Also, from wiki:

Spartan women enjoyed a status, power and respect that was unknown in the rest of the classical world. They controlled their own properties, as well as the properties of male relatives who were away with the army. It is estimated that women were the sole owners of at least 40% of all land and property in Sparta.[13] The laws regarding a divorce were the same for both men and women. Spartan women received as much education as men, as well as a substantial amount of physical education and gymnastic training. They rarely got married before the age of 20, and unlike Athenian women who wore heavy, concealing clothes and were rarely seen outside the house, Spartan women wore short dresses and went where they pleased.

This is especially well depicted in the movie. Another reason I liked it very much.
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Post by Turendil » Tue Mar 20, 2007 11:57 pm

I think if I remember right that aristophanes and the other dramatists of Athens loved to portray the "henpecked" spartan husband but I could be wrong.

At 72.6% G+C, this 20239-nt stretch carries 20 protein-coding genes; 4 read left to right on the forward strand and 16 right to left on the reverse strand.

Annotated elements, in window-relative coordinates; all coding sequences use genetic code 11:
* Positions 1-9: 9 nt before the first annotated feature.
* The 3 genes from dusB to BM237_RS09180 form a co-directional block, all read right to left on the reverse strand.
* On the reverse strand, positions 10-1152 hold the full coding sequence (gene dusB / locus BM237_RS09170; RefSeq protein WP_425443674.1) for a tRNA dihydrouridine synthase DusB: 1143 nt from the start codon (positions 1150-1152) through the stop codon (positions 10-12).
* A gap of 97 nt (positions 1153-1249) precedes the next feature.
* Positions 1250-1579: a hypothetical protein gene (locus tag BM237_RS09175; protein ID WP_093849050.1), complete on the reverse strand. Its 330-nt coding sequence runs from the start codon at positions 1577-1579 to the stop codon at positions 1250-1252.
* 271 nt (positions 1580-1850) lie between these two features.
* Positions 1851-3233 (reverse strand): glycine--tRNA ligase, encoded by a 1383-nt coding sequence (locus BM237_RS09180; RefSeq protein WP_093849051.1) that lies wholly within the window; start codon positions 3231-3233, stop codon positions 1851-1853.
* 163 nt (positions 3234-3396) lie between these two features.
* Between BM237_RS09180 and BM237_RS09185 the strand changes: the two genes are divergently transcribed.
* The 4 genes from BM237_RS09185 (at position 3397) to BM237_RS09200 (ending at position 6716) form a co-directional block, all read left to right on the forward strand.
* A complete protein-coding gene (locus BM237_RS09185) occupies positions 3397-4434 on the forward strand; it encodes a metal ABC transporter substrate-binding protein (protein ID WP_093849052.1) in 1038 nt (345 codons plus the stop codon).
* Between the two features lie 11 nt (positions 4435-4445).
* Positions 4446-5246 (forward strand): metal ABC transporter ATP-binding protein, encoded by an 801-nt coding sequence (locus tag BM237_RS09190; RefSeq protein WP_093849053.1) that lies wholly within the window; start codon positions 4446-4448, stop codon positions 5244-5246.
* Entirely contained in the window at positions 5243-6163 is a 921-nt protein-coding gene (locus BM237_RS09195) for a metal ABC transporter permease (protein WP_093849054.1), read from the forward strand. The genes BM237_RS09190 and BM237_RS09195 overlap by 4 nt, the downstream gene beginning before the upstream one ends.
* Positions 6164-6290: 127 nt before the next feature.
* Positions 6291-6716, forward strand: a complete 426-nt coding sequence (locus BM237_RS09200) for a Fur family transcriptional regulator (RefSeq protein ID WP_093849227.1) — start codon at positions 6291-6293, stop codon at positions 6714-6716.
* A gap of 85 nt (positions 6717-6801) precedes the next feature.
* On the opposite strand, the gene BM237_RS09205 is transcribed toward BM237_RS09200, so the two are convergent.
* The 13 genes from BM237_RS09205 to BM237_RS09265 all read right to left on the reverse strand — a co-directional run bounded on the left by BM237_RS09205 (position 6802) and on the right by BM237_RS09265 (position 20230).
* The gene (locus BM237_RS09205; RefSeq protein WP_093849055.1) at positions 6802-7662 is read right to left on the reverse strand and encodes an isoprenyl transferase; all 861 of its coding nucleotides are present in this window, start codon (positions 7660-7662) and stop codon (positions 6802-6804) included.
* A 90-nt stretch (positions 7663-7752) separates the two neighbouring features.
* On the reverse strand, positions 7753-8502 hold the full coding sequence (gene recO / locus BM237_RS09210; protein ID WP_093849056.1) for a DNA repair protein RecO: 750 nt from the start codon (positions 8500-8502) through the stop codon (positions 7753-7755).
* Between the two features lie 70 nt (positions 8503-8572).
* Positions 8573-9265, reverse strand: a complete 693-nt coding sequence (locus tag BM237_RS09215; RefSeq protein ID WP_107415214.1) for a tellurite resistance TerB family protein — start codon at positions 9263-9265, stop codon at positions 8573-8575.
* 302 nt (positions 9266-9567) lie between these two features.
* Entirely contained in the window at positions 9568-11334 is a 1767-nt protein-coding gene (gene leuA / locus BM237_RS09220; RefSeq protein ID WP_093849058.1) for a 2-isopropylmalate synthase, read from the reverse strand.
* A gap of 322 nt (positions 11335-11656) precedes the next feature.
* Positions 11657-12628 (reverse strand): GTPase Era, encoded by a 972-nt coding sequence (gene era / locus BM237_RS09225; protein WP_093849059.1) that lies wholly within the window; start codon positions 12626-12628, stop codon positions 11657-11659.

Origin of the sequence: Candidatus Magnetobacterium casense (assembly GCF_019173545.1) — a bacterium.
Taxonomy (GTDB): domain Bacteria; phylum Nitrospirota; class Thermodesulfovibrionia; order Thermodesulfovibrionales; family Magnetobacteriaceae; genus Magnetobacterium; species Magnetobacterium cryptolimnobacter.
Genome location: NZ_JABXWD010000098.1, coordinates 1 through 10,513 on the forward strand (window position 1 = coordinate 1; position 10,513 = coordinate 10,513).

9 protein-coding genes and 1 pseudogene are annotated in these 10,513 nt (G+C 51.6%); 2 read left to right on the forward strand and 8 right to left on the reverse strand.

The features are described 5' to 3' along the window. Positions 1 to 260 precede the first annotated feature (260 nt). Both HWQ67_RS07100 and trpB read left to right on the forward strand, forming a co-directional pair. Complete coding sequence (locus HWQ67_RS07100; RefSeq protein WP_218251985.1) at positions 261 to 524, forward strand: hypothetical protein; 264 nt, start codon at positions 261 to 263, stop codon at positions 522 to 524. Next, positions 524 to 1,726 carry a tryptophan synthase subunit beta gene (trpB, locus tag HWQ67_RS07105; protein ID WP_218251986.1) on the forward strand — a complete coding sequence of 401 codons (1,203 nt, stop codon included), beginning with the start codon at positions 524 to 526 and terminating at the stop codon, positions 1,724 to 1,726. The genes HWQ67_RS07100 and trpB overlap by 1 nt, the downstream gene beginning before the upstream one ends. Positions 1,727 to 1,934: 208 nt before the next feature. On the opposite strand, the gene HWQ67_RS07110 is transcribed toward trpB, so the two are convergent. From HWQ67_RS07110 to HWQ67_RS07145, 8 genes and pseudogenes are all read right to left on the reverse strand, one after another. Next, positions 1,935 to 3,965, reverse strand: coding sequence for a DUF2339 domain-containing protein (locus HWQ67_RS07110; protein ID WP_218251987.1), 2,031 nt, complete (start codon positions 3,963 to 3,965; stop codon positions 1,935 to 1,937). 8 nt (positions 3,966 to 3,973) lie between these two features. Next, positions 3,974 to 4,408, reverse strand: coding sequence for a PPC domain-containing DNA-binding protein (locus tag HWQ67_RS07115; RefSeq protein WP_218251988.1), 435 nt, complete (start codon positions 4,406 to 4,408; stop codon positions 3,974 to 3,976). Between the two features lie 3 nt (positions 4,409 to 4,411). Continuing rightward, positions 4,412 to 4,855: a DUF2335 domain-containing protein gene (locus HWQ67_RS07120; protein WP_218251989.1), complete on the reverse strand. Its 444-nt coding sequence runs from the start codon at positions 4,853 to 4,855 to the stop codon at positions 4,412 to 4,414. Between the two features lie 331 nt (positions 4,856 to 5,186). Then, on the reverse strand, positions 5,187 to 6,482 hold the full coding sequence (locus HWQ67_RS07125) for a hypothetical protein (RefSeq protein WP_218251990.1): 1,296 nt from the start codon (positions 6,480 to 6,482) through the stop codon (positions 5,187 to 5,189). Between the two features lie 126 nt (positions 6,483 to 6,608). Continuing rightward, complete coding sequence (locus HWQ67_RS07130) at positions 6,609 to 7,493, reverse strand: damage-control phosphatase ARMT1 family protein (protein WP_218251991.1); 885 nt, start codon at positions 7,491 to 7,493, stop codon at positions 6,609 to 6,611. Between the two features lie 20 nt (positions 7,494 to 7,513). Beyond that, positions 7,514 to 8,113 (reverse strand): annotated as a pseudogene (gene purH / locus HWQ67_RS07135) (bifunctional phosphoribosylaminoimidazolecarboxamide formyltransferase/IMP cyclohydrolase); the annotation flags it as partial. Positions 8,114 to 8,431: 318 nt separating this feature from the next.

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Post by Carola » Wed Mar 21, 2007 12:29 am

My husband just "loves" going to these movies with me - he has to listen to me correcting the dialogue, picking up mistakes in clothing, weapons and various attitudes to things (like the attitude to homosexuality so glossed over in "Troy").
As silly as these movies are, it is interesting that the film industry keeps mining classical literature for all its best stories. I am waiting for another remake of Jason & the Argonauts, should be great with modern special effects. It seems the public just can't get enough of this stuff, so perhaps we also need some modern translations of these old texts to follow up their movie experience. I know my library stocks up on extra copies of Jane Austin & Dickens every time one their books hits the TV screens in a series, but some of the old translations of the classics seem almost as antique as the Greek originals! This doesn't win over too many readers new to this genre.